With the end of 2018 in sight, naturally our minds turn to the upcoming tax season. And this year, there’s plenty of change to consider. With the advent of the Tax Cuts and Jobs Act, one of the biggest changes for individual filers is to deductions. With the introduction of higher standard deductions and the elimination and restriction of certain itemized deductions, many people may find that they are on the hairy edge of itemization. I’m passing on the following from Forbes.com, which provides some last-minute maneuvers available to taxpayers who find themselves in such a position…
For the typical taxpayer who does not itemize deductions, 2018 brings a much larger standard deduction ($12,000 for singles, $24,000 for married filing jointly). Generally speaking, this could be great for many people.
On the other hand, it means you may not actually get a tax break for many of the typical itemized deductions. Think donations to charity, mortgage deduction, property taxes and even medical expenses.
If you are near or below the standard deduction threshold, you may benefit from what is becoming known as “bunching”. Put plainly, this means postponing or accelerating deductions into one tax year so you can capture a tax deduction for them.
Here are a few of the most common areas people can bunch tax-deductible expenses:
Property Taxes - Depending on your local deadlines, you may be able to make three payments, instead of the typical two, in a single year. That would mean you would only have to make one payment in the opposite year. You pay the same amount in property taxes but increase your deductible amount. By doing so, you lower your net after-tax cost.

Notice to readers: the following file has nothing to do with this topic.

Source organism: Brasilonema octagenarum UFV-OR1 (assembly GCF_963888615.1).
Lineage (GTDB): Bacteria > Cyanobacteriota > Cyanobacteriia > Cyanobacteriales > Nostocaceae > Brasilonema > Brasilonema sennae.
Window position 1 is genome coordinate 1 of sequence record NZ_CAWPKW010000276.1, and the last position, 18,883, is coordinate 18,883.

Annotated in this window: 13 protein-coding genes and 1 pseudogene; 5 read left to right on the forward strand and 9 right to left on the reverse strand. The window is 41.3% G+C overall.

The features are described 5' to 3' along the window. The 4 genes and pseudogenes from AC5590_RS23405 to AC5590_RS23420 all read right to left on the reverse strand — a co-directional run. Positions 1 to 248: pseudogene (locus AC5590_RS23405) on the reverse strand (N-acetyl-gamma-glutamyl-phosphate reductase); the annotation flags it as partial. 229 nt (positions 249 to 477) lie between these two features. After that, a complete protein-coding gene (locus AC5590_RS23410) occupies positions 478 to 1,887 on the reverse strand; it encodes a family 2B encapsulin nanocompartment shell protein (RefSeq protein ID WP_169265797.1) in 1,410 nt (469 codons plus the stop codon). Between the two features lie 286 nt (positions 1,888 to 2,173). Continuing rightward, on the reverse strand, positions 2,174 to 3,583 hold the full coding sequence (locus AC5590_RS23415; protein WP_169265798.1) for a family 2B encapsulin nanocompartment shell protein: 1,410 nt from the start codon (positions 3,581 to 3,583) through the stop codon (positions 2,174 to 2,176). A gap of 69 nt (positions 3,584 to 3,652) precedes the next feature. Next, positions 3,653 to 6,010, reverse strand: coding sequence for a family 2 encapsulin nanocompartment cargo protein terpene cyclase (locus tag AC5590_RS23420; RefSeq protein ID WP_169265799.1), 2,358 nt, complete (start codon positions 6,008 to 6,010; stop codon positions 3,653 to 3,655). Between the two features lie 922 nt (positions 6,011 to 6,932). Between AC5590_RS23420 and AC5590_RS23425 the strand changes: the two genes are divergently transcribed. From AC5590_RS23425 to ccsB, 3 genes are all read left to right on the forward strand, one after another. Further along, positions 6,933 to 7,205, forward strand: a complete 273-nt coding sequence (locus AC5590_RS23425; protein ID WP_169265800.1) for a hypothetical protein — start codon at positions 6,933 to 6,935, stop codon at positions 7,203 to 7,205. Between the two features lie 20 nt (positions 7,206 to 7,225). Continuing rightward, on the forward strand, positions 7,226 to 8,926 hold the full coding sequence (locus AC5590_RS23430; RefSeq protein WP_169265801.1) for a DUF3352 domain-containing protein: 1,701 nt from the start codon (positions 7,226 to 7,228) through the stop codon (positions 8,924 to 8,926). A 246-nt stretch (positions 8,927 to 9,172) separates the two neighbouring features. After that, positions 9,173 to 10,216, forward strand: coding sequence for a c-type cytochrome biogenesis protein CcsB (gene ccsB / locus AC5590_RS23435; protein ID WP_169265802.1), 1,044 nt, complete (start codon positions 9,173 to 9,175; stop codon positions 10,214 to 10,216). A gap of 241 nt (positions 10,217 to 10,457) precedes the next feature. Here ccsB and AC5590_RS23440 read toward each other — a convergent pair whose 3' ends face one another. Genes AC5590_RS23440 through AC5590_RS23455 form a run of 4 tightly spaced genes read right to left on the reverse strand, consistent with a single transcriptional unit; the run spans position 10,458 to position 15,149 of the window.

Mortgage Payments - You can try and squeeze 13 mortgage payments into one year. Bunching payments in this way would allow you to capture more of the mortgage deduction. That would also result in having to make only 11 payments the following year. Again, same amount paid to your mortgage, but you lower your net after-tax cost of living in your home.
Charitable Contributions – Not everyone is intrinsically motivated to donate. The reality is that tax deductions for charitable contributions is a motivator to donate (for some people at least). This tax deduction also means we can potentially afford to donate more money. Some tax-savvy donors are bunching two years of donations into a single year in order to get a bigger tax break.
Medical Expenses - If you have a large number of medical expenses and will be itemizing this year, consider incurring more medical expenses. Are there tests or treatments that you have been avoiding? It may be smart to bunch them together. You may end up with a larger tax deduction. In many cases, you will also have hit your deductible thereby leaving the insurance company on the hook to pick up more of the tab. Win. Win.